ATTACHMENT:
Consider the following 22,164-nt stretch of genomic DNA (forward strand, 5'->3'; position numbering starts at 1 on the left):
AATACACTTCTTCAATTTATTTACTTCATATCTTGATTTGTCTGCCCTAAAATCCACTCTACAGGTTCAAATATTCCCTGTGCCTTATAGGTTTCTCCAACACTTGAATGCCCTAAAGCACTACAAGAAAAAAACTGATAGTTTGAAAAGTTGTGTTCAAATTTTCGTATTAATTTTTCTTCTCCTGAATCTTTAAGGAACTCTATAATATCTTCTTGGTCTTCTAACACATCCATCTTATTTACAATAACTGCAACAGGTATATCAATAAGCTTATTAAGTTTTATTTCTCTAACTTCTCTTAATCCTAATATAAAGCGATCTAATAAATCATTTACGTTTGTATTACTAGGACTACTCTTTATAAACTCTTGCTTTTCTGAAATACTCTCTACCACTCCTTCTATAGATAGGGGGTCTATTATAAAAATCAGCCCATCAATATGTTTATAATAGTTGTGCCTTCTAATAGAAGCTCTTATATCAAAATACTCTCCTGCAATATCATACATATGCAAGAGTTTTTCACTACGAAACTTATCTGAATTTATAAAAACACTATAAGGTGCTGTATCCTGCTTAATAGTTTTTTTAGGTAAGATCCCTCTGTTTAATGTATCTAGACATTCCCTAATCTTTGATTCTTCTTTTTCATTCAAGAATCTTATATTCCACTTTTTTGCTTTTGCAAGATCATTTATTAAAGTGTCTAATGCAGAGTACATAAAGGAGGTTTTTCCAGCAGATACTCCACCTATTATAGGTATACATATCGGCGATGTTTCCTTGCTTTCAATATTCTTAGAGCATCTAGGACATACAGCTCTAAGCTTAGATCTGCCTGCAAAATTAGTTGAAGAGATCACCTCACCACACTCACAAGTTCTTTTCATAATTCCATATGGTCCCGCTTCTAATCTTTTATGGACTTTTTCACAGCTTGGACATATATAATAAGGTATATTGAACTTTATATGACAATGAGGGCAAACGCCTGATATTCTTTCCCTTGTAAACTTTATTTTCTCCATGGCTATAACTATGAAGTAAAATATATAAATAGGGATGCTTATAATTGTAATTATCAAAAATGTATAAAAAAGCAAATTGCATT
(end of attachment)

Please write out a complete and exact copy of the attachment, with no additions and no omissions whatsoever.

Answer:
Consider the following 22,164-nt stretch of genomic DNA (forward strand, 5'->3'; position numbering starts at 1 on the left):
AATACACTTCTTCAATTTATTTACTTCATATCTTGATTTGTCTGCCCTAAAATCCACTCTACAGGTTCAAATATTCCCTGTGCCTTATAGGTTTCTCCAACACTTGAATGCCCTAAAGCACTACAAGAAAAAAACTGATAGTTTGAAAAGTTGTGTTCAAATTTTCGTATTAATTTTTCTTCTCCTGAATCTTTAAGGAACTCTATAATATCTTCTTGGTCTTCTAACACATCCATCTTATTTACAATAACTGCAACAGGTATATCAATAAGCTTATTAAGTTTTATTTCTCTAACTTCTCTTAATCCTAATATAAAGCGATCTAATAAATCATTTACGTTTGTATTACTAGGACTACTCTTTATAAACTCTTGCTTTTCTGAAATACTCTCTACCACTCCTTCTATAGATAGGGGGTCTATTATAAAAATCAGCCCATCAATATGTTTATAATAGTTGTGCCTTCTAATAGAAGCTCTTATATCAAAATACTCTCCTGCAATATCATACATATGCAAGAGTTTTTCACTACGAAACTTATCTGAATTTATAAAAACACTATAAGGTGCTGTATCCTGCTTAATAGTTTTTTTAGGTAAGATCCCTCTGTTTAATGTATCTAGACATTCCCTAATCTTTGATTCTTCTTTTTCATTCAAGAATCTTATATTCCACTTTTTTGCTTTTGCAAGATCATTTATTAAAGTGTCTAATGCAGAGTACATAAAGGAGGTTTTTCCAGCAGATACTCCACCTATTATAGGTATACATATCGGCGATGTTTCCTTGCTTTCAATATTCTTAGAGCATCTAGGACATACAGCTCTAAGCTTAGATCTGCCTGCAAAATTAGTTGAAGAGATCACCTCACCACACTCACAAGTTCTTTTCATAATTCCATATGGTCCCGCTTCTAATCTTTTATGGACTTTTTCACAGCTTGGACATATATAATAAGGTATATTGAACTTTATATGACAATGAGGGCAAACGCCTGATATTCTTTCCCTTGTAAACTTTATTTTCTCCATGGCTATAACTATGAAGTAAAATATATAAATAGGGATGCTTATAATTGTAATTATCAAAAATGTATAAAAAAGCAAATTGCATT